Big data is a loosely-defined term used to describe data sets so large and complex that they become awkward to work with using on-hand database management tools (Wikipedia.) The broad definition of big Data often leads one to believe that the key to addressing the Big Data is to quickly collect large volumes of data from varying source systems in an effort to extract value from that mass of data.
Many organizations have tried to deal with the Big Data challenge by employing legacy tools that were really never designed to deal (end to end) with these types of Big Data challenges. To properly address today’s Big Data challenges, new tools, new techniques, and new approaches, must be employed.  Legacy tools and techniques for collecting and organizing data focus on but one aspect of the Big Data problem – volume. Complexity was addressed with modeling techniques and querying standards against Big Data that was primarily in structured form.  However, Big Data problems are more far reaching than volume and data characteristics such as disparancy, velocity, and (often most important) complexity of unstructured must be addressed.

Disparant data problems are often dealt with by normalizing data that is found is different systems and in different formats into a common data model. The issue this often creates is a loss of data fidelity as the normalized data has been altered from its original format. Additionally, this process is very time consuming and often extremely expensive. Some organizations choose not to normalize the data into a common model and prefer rather to find a way to model and store each different data format. This creates an added challenge in finding a means to run analytics against these different data formats.

The velocity issue centers on the shear rate at which new data is being loading into existing systems and new systems coming on line containing data that must be factored in to deal with the overall Big Data issue. This is truly a large scale issue in today’s economy with all of the merger and acquisitions where new systems are being brought on from new entities and siloed departments are making decisions in a bit of a vacuum to employ new tools for HR, payroll, finance, procurement, etc.

Data complexity seems to be the one area that appears to be at the center of most of the Big Data problem facing today’s larger organizations. To truly address the Big Data challenge, one must also find a means to collect, organize, and derive value from external data such as social media, third party data, internet data, and internal data sources such as unstructured content and transaction data among others. This seems to create the most confusion for many organizations and an area where most need guidance.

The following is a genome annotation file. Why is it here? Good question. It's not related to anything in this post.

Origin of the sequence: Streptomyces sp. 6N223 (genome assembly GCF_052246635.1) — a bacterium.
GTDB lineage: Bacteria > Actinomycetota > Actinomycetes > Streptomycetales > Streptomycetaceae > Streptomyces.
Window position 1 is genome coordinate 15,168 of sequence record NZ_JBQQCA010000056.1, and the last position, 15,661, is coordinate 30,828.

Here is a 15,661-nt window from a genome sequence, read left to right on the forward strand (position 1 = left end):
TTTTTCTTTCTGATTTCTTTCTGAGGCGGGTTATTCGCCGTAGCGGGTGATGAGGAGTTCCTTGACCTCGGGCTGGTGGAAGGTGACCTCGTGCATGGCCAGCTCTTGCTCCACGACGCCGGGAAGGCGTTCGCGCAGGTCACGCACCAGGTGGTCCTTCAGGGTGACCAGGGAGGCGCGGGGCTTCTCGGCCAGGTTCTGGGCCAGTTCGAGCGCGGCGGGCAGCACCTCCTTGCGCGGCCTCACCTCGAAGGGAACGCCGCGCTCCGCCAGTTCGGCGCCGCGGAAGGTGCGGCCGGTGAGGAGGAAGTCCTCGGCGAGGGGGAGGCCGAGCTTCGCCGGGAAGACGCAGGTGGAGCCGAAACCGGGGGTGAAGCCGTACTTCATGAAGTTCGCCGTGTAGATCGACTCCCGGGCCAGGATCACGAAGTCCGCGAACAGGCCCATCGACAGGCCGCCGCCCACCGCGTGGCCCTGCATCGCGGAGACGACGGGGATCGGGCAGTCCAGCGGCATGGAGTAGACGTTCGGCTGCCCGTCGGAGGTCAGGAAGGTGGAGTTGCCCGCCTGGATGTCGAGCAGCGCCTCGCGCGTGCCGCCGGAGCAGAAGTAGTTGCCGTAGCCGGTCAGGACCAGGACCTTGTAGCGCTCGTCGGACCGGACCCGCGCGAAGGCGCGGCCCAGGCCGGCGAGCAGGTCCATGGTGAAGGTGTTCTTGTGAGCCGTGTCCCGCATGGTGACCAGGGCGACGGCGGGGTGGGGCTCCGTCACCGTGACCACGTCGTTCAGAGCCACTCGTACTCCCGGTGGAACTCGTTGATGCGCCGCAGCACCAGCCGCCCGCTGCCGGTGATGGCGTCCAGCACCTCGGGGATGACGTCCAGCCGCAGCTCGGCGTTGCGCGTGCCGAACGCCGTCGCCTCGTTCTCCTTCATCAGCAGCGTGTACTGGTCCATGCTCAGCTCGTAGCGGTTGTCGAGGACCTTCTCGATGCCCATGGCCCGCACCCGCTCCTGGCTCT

So, what is really the solution for dealing with the Big Data issue?

To effectively deal with the Big Data issue, an organization must look to and also beyond transactional, structured data. We must look the fastest growing area of available data – unstructured data (the most prevalent being the high volume of social media from blogs, business and personal information sharing sites, etc.) Massive amounts of data is not new to many organizations and the concept of Big Data, while a new “term of art”, is nothing ground breaking or a recent. Massive volumes of data have been a reality for some time. The real Big Data issue is in relation to the unstructured content being generating in massive volumes. Far too many organizations and their advisors are looking to data warehousing approaches to solve issues for complex structured, unstructured, and semi-structured data and falling short.

Those that will be truly successful in dealing with the Big Data problem will need to have a deep understanding of unstructured and semi-structured data and the technologies, processes, and data governance that must be employed to deal with it (without setting aside the need to incorporate structured data into the equation.)

Big Data is real and dealing with all aspects of the overall problems of disparancy, velocity, and complexity are the only true means to get ahead of the problem to derive true value from it.